A Saturday demonstration to protest the Iraq war resulted in the arrests of 28 people who attempted to deliver the names of the war dead to the White House. Among those arrested was Michael Berg, the father of Nick Berg, a truck driver who was beheaded by Iraqi militants in May.
Immediately upon crossing a police barricade near the White House at 4 p.m., the protesters, several of whom were parents of dead soldiers, were arrested under the federal offense of closure violation, Metropolitan Police officials said.
The preceding ceremonies at the Ellipse also featured a speech by Lila Lipscomb, mother of Sgt. Michael Pederson and subject of the Michael Moore film “Fahrenheit 9/11.” Arun Gandhi, grandson of Mahatma Gandhi, and Michael Hoffman, co-founder of Iraq War Veterans Against the War, also spoke.
Organizers said the ceremonies were held much further from the White House than originally intended. Speakers delivered their words in front of more than 1,000 simulated coffins that symbolized the deaths of soldiers and Iraqi civilians. Some were covered in roses and draped in American flags. Lipscomb addressed the families of soldiers killed in Iraq.
“I have to apologize,” she said. “As hard as I’ve worked, I haven’t saved your children.? I want to say it’s going to get better.? But it’s been 18 months and it only gets worse … a parent is not supposed to bury their children.”
“There’s a lot of people who are saying I’m the mother of the movement,” she said, referring to her prominent role in Moore’s documentary.? “I didn’t choose this. But if I’m able with the strength of my child to touch the core of this movement, then so be it.”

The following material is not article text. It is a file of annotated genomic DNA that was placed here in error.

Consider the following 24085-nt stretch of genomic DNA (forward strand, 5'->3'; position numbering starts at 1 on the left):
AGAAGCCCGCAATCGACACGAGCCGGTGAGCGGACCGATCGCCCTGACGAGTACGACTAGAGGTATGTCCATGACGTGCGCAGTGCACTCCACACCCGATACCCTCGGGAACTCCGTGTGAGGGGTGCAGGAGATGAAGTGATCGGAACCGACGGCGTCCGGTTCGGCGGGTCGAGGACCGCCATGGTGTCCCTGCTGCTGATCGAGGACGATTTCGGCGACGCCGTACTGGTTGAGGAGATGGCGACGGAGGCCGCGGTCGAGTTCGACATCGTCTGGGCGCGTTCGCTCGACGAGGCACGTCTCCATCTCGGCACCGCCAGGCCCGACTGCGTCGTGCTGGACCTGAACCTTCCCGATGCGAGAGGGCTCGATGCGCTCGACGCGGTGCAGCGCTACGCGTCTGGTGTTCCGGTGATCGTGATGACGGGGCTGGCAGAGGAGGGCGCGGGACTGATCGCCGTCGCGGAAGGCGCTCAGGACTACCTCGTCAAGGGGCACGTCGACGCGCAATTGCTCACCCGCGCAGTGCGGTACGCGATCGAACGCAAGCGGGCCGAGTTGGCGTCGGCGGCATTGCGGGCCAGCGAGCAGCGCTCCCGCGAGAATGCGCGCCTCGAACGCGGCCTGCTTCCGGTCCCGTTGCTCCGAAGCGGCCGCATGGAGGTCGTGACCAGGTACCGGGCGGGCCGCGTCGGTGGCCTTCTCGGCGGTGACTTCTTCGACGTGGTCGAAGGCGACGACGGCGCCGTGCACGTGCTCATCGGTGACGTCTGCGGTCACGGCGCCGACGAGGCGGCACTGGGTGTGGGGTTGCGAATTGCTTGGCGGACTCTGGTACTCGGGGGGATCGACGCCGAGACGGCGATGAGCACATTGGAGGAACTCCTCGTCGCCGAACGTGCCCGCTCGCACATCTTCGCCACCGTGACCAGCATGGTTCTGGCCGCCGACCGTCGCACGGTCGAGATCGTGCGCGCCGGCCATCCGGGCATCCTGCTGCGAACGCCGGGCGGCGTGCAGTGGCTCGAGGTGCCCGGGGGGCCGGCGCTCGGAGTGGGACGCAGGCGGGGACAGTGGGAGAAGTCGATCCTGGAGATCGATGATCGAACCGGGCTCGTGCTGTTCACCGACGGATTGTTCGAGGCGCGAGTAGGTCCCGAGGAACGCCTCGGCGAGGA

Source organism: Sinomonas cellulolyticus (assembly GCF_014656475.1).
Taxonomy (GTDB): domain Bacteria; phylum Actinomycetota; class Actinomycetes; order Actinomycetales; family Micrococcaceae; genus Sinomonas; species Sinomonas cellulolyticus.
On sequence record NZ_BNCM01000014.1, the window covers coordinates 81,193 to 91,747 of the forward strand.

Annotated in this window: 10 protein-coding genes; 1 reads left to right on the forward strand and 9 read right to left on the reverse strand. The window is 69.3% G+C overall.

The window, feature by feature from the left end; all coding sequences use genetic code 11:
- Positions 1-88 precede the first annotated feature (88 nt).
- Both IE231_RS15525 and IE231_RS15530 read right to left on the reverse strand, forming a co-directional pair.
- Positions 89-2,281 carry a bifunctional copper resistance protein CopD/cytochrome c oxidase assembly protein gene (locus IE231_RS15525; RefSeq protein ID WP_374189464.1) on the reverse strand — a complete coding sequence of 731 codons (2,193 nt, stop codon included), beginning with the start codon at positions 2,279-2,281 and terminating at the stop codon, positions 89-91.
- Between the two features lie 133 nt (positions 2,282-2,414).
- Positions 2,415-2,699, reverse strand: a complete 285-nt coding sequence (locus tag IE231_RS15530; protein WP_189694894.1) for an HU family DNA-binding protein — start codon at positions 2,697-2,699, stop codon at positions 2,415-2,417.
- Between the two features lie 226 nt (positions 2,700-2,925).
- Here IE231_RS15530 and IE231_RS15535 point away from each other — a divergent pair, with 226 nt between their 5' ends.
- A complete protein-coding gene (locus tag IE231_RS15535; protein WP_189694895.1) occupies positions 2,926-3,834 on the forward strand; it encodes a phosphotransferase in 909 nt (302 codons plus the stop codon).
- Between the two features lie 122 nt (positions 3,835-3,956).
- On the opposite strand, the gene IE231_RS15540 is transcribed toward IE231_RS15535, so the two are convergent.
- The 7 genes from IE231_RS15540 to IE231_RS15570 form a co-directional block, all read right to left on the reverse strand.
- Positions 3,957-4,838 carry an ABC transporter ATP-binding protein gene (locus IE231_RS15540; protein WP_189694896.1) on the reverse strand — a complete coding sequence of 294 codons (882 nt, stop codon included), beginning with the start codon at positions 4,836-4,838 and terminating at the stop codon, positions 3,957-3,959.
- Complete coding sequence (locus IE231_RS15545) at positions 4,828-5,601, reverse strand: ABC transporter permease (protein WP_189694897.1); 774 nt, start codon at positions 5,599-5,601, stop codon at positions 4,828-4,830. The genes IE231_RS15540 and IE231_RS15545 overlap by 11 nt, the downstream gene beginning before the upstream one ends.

Celeste Zappala, mother of killed soldier Sgt. Sherwood Baker, spoke about the pain and grief of losing a loved one.
“I would give my life not to be here,” she said. “But on April 26 a man appeared at my door with a notebook. He had come to tell me that my sweet and noble 30-year-old son had died that morning in an explosion. He had become the 720th soldier to die in the colossal miscalculation called the war in Iraq.”
Arun Gandhi said his grandfather, who spent his life engaging in non-violent protest, would be disappointed by the war.
“Wherever my grandfather’s soul is today, I know he is watching us, shedding tears for the violence we have witnessed,” he said.
Michael Berg criticized the media for its coverage of the war. “Our media won’t show us the faces of horror in Iraq,” he said. “The only reason they showed my face was for the voyeuristic value of selling newspapers.”
Unlike some recent war protests, the crowd was somber and composed of adult peace activists, veterans and only a small number of young people. Demonstrators carried banners with slogans such as “Support our Troops, End the War” and “A War Based on Lies.” Other banners listed what they calculated as the human price of war: more than 13,000 Iraqis killed, 1,060 American soldiers killed and 34,000 wounded.
The protest march began at the Pentagon at 9 a.m. and continued at the Arlington National Cemetery, where peace activists and Iraq war veterans opened the ceremony. At 1 p.m., the protesters carried symbolic coffins to the White House.
This article appeared in the October 4, 2004 issue of the Hatchet.